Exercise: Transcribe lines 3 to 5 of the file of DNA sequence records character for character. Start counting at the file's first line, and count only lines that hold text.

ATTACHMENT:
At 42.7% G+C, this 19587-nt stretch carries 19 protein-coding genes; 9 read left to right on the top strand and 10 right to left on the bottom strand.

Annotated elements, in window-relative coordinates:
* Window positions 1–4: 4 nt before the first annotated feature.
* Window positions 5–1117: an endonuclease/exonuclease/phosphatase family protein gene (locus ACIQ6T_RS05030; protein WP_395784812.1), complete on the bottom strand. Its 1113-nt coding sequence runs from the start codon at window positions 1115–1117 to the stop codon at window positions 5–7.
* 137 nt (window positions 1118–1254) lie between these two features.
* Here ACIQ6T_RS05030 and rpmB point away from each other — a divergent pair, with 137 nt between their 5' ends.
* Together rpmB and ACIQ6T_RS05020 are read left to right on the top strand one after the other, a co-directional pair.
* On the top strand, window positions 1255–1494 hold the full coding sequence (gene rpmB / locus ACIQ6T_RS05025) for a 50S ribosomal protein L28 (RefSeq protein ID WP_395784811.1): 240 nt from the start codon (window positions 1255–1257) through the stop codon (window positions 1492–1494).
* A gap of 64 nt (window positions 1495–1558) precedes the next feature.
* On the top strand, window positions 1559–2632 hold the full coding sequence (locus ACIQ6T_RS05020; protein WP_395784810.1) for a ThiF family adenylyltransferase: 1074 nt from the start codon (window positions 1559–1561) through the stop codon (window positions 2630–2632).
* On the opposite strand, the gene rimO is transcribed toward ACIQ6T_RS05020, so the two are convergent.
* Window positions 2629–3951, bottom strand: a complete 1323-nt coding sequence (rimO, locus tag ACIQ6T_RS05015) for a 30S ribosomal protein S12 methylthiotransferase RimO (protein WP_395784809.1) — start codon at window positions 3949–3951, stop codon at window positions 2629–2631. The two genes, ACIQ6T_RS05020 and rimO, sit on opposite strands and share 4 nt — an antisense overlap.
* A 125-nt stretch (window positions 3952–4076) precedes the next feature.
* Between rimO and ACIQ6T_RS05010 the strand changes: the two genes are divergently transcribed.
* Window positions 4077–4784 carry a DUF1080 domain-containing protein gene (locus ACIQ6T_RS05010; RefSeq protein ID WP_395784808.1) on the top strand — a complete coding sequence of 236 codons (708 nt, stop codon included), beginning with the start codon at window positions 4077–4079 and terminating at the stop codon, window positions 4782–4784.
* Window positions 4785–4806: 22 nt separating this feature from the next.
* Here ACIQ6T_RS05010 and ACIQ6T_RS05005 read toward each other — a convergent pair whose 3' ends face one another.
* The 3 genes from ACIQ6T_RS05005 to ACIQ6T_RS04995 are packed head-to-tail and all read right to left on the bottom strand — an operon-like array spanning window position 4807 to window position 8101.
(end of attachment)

* Window positions 1–4: 4 nt before the first annotated feature.
* Window positions 5–1117: an endonuclease/exonuclease/phosphatase family protein gene (locus ACIQ6T_RS05030; protein WP_395784812.1), complete on the bottom strand. Its 1113-nt coding sequence runs from the start codon at window positions 1115–1117 to the stop codon at window positions 5–7.
* 137 nt (window positions 1118–1254) lie between these two features.